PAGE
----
Explore a range of common cyber security threats — find out how they work, how to prevent them, and what to do if they happen to you.
Malware aims to go unnoticed — to gain access to your computer without you knowing it's there. It’s generally used:
Viruses may enter your computer system when you download an infected file or visit an untrustworthy website. They’re usually attached to files you:
When a virus gets into your computer it can spread through your programs and files, corrupting them and causing your computer to either slow down or even stop working altogether. Having a virus in your computer system can make it more vulnerable to other attacks, like ransomware.
Worms are a kind of malware that can enter your computer system through:
Just like a parasite, a worm requires the host — in this case, your computer — to be operating to spread. Once they’re in your system they can move quickly and easily through lots of computers on a network, whether it’s a local network (LAN) or a global network (WAN). Worms can also damage your files and programs, and leave you vulnerable to other forms of attack.
Trojans are another type of malware. Just like the Trojan horse of Troy, they hide inside legitimate objects — for example, files like Word documents or PDFs — until someone opens them. When they get into your system, they can give others access to your computer without your knowledge. If other people get access to your computer they can download more malware, like worms, from the internet. Trojans themselves don’t spread over networks, but the other malware they download can.
Spyware and adware work by passing information to third parties about your behaviour online. This allows them to target you with advertising for products and services, whether you’re interested in them or not. Some of this content can be offensive, which can indicate that you have spyware or adware on your computer.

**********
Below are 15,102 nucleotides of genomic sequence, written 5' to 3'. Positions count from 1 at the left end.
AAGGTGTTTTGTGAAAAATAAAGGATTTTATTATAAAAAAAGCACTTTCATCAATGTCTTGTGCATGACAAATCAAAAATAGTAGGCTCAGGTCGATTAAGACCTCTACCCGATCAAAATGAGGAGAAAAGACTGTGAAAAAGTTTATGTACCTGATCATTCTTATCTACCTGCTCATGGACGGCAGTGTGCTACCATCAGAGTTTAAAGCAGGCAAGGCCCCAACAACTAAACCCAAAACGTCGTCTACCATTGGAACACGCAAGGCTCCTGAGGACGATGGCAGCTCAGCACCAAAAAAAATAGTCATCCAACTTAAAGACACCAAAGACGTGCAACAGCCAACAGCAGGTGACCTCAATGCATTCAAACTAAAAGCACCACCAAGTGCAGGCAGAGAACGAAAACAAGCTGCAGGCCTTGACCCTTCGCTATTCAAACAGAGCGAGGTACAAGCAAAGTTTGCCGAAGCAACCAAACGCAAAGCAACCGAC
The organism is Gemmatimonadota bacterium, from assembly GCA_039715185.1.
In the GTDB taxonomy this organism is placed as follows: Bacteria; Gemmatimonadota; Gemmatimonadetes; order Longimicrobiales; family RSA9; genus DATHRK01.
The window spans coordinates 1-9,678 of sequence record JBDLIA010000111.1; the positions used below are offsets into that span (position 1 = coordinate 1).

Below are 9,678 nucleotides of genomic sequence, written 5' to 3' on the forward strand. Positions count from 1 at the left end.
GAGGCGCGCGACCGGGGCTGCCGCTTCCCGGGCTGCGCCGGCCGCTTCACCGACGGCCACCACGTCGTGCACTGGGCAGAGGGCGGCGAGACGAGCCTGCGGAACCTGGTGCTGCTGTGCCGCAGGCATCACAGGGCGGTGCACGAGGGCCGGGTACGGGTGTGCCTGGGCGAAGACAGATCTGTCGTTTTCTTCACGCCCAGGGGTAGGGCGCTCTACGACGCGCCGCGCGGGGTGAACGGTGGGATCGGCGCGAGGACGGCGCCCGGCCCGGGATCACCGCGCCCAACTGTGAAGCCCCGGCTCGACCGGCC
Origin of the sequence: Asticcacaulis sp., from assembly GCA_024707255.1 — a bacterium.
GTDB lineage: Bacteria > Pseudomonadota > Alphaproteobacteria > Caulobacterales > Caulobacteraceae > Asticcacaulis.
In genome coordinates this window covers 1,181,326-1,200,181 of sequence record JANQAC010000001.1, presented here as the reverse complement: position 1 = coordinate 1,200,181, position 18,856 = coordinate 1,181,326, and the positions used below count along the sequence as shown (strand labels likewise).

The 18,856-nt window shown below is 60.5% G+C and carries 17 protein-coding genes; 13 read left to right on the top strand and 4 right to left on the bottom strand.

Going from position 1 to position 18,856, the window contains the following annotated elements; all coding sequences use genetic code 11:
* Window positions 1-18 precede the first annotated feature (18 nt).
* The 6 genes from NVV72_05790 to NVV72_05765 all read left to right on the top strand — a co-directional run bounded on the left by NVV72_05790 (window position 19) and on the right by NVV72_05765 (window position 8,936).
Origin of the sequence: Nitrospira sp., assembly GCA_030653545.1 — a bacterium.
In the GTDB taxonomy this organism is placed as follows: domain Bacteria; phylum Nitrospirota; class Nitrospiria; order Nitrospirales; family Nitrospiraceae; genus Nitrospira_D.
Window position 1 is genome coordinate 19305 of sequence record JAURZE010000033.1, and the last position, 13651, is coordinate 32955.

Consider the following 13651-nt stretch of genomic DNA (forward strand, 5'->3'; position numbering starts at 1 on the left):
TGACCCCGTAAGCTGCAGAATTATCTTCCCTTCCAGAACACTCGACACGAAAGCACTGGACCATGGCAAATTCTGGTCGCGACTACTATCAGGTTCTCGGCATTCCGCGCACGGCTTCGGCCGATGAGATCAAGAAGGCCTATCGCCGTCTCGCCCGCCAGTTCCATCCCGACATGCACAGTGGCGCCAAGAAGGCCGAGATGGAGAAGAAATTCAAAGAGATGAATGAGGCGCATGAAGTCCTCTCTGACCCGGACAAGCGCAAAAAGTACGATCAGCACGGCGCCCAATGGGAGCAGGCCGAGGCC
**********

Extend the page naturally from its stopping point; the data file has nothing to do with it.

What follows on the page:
Adware monitors the websites you visit and pushes ads onto your device. It can choose ads that you’re likely to click on, or ads that would embarrass you. These ads can appear within a site or as popup windows. Adware can cause problems when:
Spyware gathers information about the system it infects. It:
It can even track the information you type into websites. In some cases, this means that personal or sensitive information — like your internet banking details — can be accessed and used without your knowledge or consent. This is called keylogging.
Malware’s easier to avoid than it is to fix. Here’s what you can do to reduce the likelihood of an infection.
If you think your computer’s infected with malware, talk to your IT support person or a local computer services company. They can:
There are a lot of free antivirus, antispam and antispyware products on the market. Not all of them are legitimate though, so it’s important to discuss your options with an IT professional before installing one on your computer yourself. They can help you work out what product’s best for your needs. While there’s no foolproof way to prevent malware infections, these products will help protect your computer system from them.